Introductory note from FEE president Lawrence Reed: Diego Jardim Carvalho is Director of Leadership Development at the Institute for Entrepreneurial Studies (IEE) in Porto Alegre, Brazil, and co-author Roberto Oliveira is an IEE member.
I first lectured at IEE’s spectacular, annual Fórum da Liberdade (Liberty Forum) in 1995 when the program was still in its infancy, but I was amazed that the audience numbered at least 1,000. In the two additional times I’ve lectured there—most recently two years ago—there were 6,000!
Brazil is an exciting cauldron of ideas these days, as I have noted (here, here, and here). It’s the top country in the world for translations and reposting of FEE materials, followed by Poland and Guatemala. We work with many partner organizations in Brazil to nurture free-market concepts at this critical time in the country’s history. The failure and corruption of the once-dominant, socialist-oriented Workers Party are now widely acknowledged, and Brazilians are looking for answers.
IEE is one of the excellent groups in Brazil offering ideas and solutions. Its Fórum da Liberdade in Porto Alegre each April is a don’t-miss event. Readers can learn about the next one here. If you can attend, you will not be disappointed! – LWR
The next Fórum da Liberdade (Liberty Forum) will be held on April 8 and 9, 2019, at the Pontifical Catholic University of Rio Grande do Sul in Porto Alegre, Brazil. Described as “the Super Bowl of Libertarianism,” its 32nd edition will feature business leaders, politicians, and academics of national and international relevance who will discuss the free market reforms Brazil needs to implement in order to overcome its recent economic crisis and achieve long-term sustainable development. This year’s Forum’s title says it all: “Is Brazil open to reforms?”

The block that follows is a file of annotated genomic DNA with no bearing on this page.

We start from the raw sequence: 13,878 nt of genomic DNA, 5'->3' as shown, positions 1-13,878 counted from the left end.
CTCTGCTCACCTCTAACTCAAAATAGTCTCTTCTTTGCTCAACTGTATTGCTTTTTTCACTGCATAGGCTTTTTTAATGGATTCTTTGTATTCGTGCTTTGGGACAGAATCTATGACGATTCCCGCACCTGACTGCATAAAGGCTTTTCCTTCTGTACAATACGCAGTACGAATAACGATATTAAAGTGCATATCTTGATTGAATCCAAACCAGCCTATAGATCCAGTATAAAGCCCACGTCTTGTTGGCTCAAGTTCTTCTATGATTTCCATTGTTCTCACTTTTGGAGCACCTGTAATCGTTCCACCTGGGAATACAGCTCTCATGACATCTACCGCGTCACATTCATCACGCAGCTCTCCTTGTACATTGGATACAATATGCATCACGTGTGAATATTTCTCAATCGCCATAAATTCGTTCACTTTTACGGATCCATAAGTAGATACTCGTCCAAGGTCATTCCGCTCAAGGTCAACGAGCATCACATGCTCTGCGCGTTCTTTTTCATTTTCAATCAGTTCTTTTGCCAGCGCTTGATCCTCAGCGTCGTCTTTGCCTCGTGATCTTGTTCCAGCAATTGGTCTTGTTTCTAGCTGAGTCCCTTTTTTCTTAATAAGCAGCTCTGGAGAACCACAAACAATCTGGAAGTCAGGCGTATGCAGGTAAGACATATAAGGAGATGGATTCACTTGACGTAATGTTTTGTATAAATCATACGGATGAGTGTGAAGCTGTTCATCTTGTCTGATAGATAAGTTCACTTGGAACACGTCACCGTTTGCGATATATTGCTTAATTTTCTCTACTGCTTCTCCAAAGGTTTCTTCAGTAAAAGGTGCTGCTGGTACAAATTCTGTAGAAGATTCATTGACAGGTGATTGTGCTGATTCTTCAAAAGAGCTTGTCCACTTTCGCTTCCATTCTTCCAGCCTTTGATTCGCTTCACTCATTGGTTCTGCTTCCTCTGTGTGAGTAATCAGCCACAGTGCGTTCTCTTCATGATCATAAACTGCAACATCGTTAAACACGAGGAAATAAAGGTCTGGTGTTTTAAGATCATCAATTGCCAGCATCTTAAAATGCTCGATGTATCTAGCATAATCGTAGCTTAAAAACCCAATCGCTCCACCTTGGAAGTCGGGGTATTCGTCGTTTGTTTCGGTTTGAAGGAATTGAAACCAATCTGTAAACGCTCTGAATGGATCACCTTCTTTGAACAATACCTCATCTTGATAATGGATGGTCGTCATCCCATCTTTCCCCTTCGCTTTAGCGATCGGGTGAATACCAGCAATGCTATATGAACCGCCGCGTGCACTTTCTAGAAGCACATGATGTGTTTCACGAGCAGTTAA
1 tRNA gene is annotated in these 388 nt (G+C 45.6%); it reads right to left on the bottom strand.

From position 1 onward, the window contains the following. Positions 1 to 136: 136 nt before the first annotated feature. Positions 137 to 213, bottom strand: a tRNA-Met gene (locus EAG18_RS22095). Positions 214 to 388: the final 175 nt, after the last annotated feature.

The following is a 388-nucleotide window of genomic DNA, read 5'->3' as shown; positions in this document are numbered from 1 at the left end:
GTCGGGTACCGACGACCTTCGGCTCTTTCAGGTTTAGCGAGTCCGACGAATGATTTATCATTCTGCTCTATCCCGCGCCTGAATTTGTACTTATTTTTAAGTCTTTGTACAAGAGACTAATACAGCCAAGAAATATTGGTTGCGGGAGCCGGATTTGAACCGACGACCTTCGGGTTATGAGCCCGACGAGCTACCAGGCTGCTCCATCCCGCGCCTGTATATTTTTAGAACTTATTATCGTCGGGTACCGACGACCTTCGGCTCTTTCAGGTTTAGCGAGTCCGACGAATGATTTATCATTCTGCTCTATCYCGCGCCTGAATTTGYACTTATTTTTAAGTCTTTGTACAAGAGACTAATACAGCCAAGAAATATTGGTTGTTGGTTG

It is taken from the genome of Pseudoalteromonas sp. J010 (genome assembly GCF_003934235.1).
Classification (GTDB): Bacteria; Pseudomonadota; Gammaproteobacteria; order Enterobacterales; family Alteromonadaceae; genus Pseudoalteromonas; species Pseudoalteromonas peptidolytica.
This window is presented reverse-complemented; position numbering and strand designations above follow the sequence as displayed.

The History of The Liberty Forum
The Liberty Forum has been held since 1988 by the Institute of Entrepreneurial Studies (IEE), a non-profit organization founded by a group of 20 young entrepreneurs in Porto Alegre, a southern Brazilian capital city, in 1984. At that time, Brazil was living under a military regime—and contending with price controls, subsidized credit, protectionism, high inflation rates, and a stagnant economy. Even some Brazilian businessmen (whom you might think would support free markets) endorsed all that, often because they had cronies in government who gave them something. That model, however, was becoming obsolete. The movement for political democratization was growing as support for military rule waned.
Meanwhile, the economies of the relatively free Asian “tigers” like Hong Kong, Singapore, and South Korea were rising. China began to open up to foreign investment. The United States was undergoing a sort of a renewed appreciation for liberty and free markets personified by Ronald Reagan. Britain’s Margaret Thatcher, inspired by Austrian school economists, was trying to rebuild England after years under the Socialist Labour Party’s interference. Milton Friedman's ideas were applied by the Chicago Boys in Chile. The world was moving in one direction, whereas Brazil was heading in another one with a succession of interventionist governments. Even after military rule, Brazil’s Workers Party took the country down a socialist path, not a free market one.
The first Liberty Forum was held in 1988 with the aim of proposing alternative paths toward a freer and more prosperous society.
Nevertheless, those 20 young entrepreneurs in Porto Alegre had insightful ideas and wanted to change the status quo. Even though they were living under a dictatorial regime and were barely prepared for the political debate, they strongly criticized oppression, censorship, and the state’s intervention into businesses and people’s lives while opposing the socialist ideas that had captivated Brazilian youth. However, how could politicians, journalists, unionists, and academics be persuaded if not even business leaders were convinced that the adoption of libertarian policies would be the right path to follow?